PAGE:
AI and Technology Consulting, today and tomorrow
|Author: Igor Tomić
June 2, 2023
Long ago, John McCarthy, a young Professor of Mathematics at Dartmouth College at the time, decided to organize a group to clarify and develop ideas about thinking machines. He chose the name ‘Artificial Intelligence’ for the new field. Together with Claude Shannon, a founder of information theory and one of the most impactful scientists in the history of telecommunications, they approached the Rockefeller Foundation to request funding for a summer seminar at Dartmouth for about 10 participants. The proposal was to brainstorm how to make machines, use language, form abstractions and concepts, solve kinds of problems reserved for humans, and improve themselves. The Dartmouth Summer Research Project which happened in 1956 is widely considered to be the founding event of artificial intelligence as a field.
Artificial intelligence is one of the hot topics lately. The release of Open AI ChatGPT in November of 2022, and its status as the fastest-growing consumer app in history, as it reached 100 million users in a record-breaking three-month period (from February 2023 to April 2023), got a lot of media attention. There is an evident race of Tech companies to launch AI-based products, even if they are not mature enough. One example is Bard’s factual error in the first demo that had an adverse effect on Google’s stocks. But there is no dispute that the rapid development of AI lately positioned it as the technology with huge potential to revolutionize industries, improve efficiency, and enhance decision-making processes, a true life and society changer.
The rapid development of technology on one side, and impressive potential capabilities on the other, raised expected concerns. And it seems to be way above pure concern about the impact on jobs, like the ‘Luddite riots’ in the 19th century in the UK, when there were rebels against machines in the cotton and wool industry. Isaac Asimov in his SF books defined famous rules of robotics, where the first law was that a robot shall not harm a human, or by inaction allow a human to come to harm. The big question mark today is if not if there is proper legislation for this area, but if we have any.
On March 29, the Future of Life Institute, a nonprofit organization headed by MIT physics professor Max Tegmark, released an open letter asking for a pause on “giant AI experiments.”
In the petition it is stated:
OpenAI’s recent statement regarding artificial general intelligence, states that “At some point, it may be important to get an independent review before starting to train future systems, and for the most advanced efforts to agree to limit the rate of growth of compute used for creating new models.” We agree. That point is now.
The petition was signed by well-known figures such as Tesla CEO Elon Musk, Apple co-founder Steve Wozniak, and Turing Award-winner Yoshua Bengio, as well as hundreds of prominent AI researchers and professors from top Universities in different parts of the world. One of the signatories, Stuart Russell – professor of Computer Science at Berkley, summarized reflections on the petition in an article for Boston Globe. According to him, although the first response to the letter was not entirely positive, after UNESCO in direct response to the open letter, called on all its member states to implement the Global AI Ethics framework into legislation without delay, seems like there are first actions in US, Europe, and China.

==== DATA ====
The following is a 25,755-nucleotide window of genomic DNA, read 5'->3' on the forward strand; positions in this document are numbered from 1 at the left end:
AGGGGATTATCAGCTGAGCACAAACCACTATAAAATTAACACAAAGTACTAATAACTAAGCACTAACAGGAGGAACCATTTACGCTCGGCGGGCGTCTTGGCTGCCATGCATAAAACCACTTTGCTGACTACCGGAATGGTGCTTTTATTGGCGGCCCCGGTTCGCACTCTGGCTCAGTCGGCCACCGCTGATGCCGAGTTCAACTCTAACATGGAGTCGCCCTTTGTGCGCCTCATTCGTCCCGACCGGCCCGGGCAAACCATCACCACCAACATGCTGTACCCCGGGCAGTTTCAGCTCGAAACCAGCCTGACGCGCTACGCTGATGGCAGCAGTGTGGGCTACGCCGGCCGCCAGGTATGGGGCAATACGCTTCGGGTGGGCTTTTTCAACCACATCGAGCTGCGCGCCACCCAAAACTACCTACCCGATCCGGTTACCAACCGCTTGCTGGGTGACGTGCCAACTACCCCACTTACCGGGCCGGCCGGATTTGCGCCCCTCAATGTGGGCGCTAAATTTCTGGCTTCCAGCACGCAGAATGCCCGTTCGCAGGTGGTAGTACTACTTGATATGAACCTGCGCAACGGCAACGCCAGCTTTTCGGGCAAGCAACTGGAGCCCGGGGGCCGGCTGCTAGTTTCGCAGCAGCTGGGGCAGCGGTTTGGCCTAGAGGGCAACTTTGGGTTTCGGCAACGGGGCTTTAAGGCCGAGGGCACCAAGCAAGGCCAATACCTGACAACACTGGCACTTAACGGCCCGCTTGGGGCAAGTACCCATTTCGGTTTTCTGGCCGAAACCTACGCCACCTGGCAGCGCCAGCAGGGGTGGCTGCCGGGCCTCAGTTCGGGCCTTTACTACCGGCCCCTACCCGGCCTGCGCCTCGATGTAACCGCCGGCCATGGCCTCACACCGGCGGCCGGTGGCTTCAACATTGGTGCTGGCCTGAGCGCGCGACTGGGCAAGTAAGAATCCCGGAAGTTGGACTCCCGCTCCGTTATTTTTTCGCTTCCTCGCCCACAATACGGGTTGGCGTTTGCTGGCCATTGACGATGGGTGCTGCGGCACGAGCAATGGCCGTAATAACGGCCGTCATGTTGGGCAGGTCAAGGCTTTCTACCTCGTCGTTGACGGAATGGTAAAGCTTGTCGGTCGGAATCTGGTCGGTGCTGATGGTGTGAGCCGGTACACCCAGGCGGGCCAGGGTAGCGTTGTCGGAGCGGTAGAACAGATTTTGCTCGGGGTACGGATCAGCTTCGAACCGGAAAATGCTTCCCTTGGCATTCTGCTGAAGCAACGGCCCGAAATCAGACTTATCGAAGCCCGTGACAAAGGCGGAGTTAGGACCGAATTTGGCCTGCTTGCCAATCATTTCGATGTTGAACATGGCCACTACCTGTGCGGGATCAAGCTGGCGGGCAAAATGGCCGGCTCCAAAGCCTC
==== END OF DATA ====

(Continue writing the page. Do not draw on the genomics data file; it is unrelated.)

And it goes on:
No doubt we are witnessing a huge technological development that will lead to big changes in society across pretty much all domains and in many aspects. Being in technology consulting for the last 20 years, here are some thoughts about the evolution of Consulting. AI undoubtedly is able to do certain things much faster and more efficiently than its human counterpart. Although I share concerns and even signed the petition, I strongly believe that instead of asking ourselves if consultants will become obsolete, we should focus on how AI can improve Consulting.
Furthermore, I was testing ChatGPT like many of us these days and naturally was tempted to check first its view on something that has occupied my attention lately. NEC Aspire was conducting an interesting study in the domain of Capacity expansion solutions for mobile operators. We have been awarded the opportunity to test two different RAN capacity solutions from two major vendors from Tier-1 mobile operators and to provide an independent unbiased view and advice on which of the two solutions fits better to what operator needs, taking into consideration their specific situation in terms of network design, topology and load, traffic mix, and users distribution. One of the tested solutions was a massive MIMO-based four-sector split, and its performance was compared to an upgrade from a 3-sector to a 6-sector deployment. Comprehensive testing was done, with a focus on spectral efficiency, coverage improvements, capacity gains, and impact on user experience. Both solutions were deployed on the same cluster one after the other, and analysis was done based on an intensive drive testing campaign, network performance statistics, counters, and KPIs, as well as advanced NEC Aspire analytics. I’ve asked ChatGPT for opinion and advice on the same matter and got the following result.